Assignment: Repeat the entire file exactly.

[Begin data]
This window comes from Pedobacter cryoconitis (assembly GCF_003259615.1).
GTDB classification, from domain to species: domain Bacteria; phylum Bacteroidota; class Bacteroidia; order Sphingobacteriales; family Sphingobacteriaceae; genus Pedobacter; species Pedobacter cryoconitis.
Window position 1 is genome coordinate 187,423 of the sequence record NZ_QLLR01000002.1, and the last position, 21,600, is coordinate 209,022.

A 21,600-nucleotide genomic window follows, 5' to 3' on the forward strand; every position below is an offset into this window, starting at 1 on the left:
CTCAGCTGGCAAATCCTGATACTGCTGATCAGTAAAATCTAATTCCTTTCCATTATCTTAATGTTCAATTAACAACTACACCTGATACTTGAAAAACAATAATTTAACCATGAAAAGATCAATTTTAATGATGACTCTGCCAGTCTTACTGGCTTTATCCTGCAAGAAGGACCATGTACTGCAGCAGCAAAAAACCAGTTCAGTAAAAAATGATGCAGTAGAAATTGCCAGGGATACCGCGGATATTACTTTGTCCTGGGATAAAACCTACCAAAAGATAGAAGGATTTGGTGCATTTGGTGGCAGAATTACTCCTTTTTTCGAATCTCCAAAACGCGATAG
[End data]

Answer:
This window comes from Pedobacter cryoconitis (assembly GCF_003259615.1).
GTDB classification, from domain to species: domain Bacteria; phylum Bacteroidota; class Bacteroidia; order Sphingobacteriales; family Sphingobacteriaceae; genus Pedobacter; species Pedobacter cryoconitis.
Window position 1 is genome coordinate 187,423 of the sequence record NZ_QLLR01000002.1, and the last position, 21,600, is coordinate 209,022.

A 21,600-nucleotide genomic window follows, 5' to 3' on the forward strand; every position below is an offset into this window, starting at 1 on the left:
CTCAGCTGGCAAATCCTGATACTGCTGATCAGTAAAATCTAATTCCTTTCCATTATCTTAATGTTCAATTAACAACTACACCTGATACTTGAAAAACAATAATTTAACCATGAAAAGATCAATTTTAATGATGACTCTGCCAGTCTTACTGGCTTTATCCTGCAAGAAGGACCATGTACTGCAGCAGCAAAAAACCAGTTCAGTAAAAAATGATGCAGTAGAAATTGCCAGGGATACCGCGGATATTACTTTGTCCTGGGATAAAACCTACCAAAAGATAGAAGGATTTGGTGCATTTGGTGGCAGAATTACTCCTTTTTTCGAATCTCCAAAACGCGATAG